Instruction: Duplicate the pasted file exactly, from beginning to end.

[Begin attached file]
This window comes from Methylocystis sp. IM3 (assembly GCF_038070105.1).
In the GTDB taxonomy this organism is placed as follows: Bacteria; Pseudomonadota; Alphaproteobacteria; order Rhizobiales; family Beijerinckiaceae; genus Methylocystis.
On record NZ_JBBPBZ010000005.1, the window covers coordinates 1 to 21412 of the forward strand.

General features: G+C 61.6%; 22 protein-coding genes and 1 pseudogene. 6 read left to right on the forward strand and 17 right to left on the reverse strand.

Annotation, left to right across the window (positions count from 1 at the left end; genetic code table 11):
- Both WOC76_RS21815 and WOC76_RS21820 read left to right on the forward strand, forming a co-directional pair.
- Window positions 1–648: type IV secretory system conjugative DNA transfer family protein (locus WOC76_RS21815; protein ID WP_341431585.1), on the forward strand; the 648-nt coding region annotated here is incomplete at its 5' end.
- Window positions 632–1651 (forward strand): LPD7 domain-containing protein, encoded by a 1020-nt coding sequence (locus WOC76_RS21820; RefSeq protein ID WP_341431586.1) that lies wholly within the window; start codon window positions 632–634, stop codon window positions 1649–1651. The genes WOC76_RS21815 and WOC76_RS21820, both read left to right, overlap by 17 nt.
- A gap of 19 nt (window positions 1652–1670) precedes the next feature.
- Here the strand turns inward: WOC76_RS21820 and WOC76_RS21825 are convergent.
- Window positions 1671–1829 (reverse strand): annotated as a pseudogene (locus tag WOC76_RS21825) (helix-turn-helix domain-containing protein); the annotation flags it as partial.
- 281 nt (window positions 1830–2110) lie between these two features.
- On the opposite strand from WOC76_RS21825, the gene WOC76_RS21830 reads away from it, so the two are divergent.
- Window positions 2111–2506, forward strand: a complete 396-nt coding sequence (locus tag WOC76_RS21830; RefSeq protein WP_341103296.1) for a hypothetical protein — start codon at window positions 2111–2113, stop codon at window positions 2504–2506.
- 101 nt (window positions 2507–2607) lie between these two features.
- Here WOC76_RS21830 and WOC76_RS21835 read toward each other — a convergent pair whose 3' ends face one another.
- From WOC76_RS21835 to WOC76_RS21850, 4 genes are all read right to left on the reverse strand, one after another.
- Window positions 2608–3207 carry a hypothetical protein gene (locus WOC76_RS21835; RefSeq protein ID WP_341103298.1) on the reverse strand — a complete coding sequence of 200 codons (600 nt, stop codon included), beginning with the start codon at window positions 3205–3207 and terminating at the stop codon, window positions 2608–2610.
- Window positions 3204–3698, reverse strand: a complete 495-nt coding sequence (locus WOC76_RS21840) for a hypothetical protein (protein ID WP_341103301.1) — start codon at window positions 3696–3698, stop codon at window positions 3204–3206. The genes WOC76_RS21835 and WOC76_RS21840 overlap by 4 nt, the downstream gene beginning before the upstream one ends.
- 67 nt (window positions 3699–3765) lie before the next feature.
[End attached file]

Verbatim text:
This window comes from Methylocystis sp. IM3 (assembly GCF_038070105.1).
In the GTDB taxonomy this organism is placed as follows: Bacteria; Pseudomonadota; Alphaproteobacteria; order Rhizobiales; family Beijerinckiaceae; genus Methylocystis.
On record NZ_JBBPBZ010000005.1, the window covers coordinates 1 to 21412 of the forward strand.

General features: G+C 61.6%; 22 protein-coding genes and 1 pseudogene. 6 read left to right on the forward strand and 17 right to left on the reverse strand.

Annotation, left to right across the window (positions count from 1 at the left end; genetic code table 11):
- Both WOC76_RS21815 and WOC76_RS21820 read left to right on the forward strand, forming a co-directional pair.
- Window positions 1–648: type IV secretory system conjugative DNA transfer family protein (locus WOC76_RS21815; protein ID WP_341431585.1), on the forward strand; the 648-nt coding region annotated here is incomplete at its 5' end.
- Window positions 632–1651 (forward strand): LPD7 domain-containing protein, encoded by a 1020-nt coding sequence (locus WOC76_RS21820; RefSeq protein ID WP_341431586.1) that lies wholly within the window; start codon window positions 632–634, stop codon window positions 1649–1651. The genes WOC76_RS21815 and WOC76_RS21820, both read left to right, overlap by 17 nt.
- A gap of 19 nt (window positions 1652–1670) precedes the next feature.
- Here the strand turns inward: WOC76_RS21820 and WOC76_RS21825 are convergent.
- Window positions 1671–1829 (reverse strand): annotated as a pseudogene (locus tag WOC76_RS21825) (helix-turn-helix domain-containing protein); the annotation flags it as partial.
- 281 nt (window positions 1830–2110) lie between these two features.
- On the opposite strand from WOC76_RS21825, the gene WOC76_RS21830 reads away from it, so the two are divergent.
- Window positions 2111–2506, forward strand: a complete 396-nt coding sequence (locus tag WOC76_RS21830; RefSeq protein WP_341103296.1) for a hypothetical protein — start codon at window positions 2111–2113, stop codon at window positions 2504–2506.
- 101 nt (window positions 2507–2607) lie between these two features.
- Here WOC76_RS21830 and WOC76_RS21835 read toward each other — a convergent pair whose 3' ends face one another.
- From WOC76_RS21835 to WOC76_RS21850, 4 genes are all read right to left on the reverse strand, one after another.
- Window positions 2608–3207 carry a hypothetical protein gene (locus WOC76_RS21835; RefSeq protein ID WP_341103298.1) on the reverse strand — a complete coding sequence of 200 codons (600 nt, stop codon included), beginning with the start codon at window positions 3205–3207 and terminating at the stop codon, window positions 2608–2610.
- Window positions 3204–3698, reverse strand: a complete 495-nt coding sequence (locus WOC76_RS21840) for a hypothetical protein (protein ID WP_341103301.1) — start codon at window positions 3696–3698, stop codon at window positions 3204–3206. The genes WOC76_RS21835 and WOC76_RS21840 overlap by 4 nt, the downstream gene beginning before the upstream one ends.
- 67 nt (window positions 3699–3765) lie before the next feature.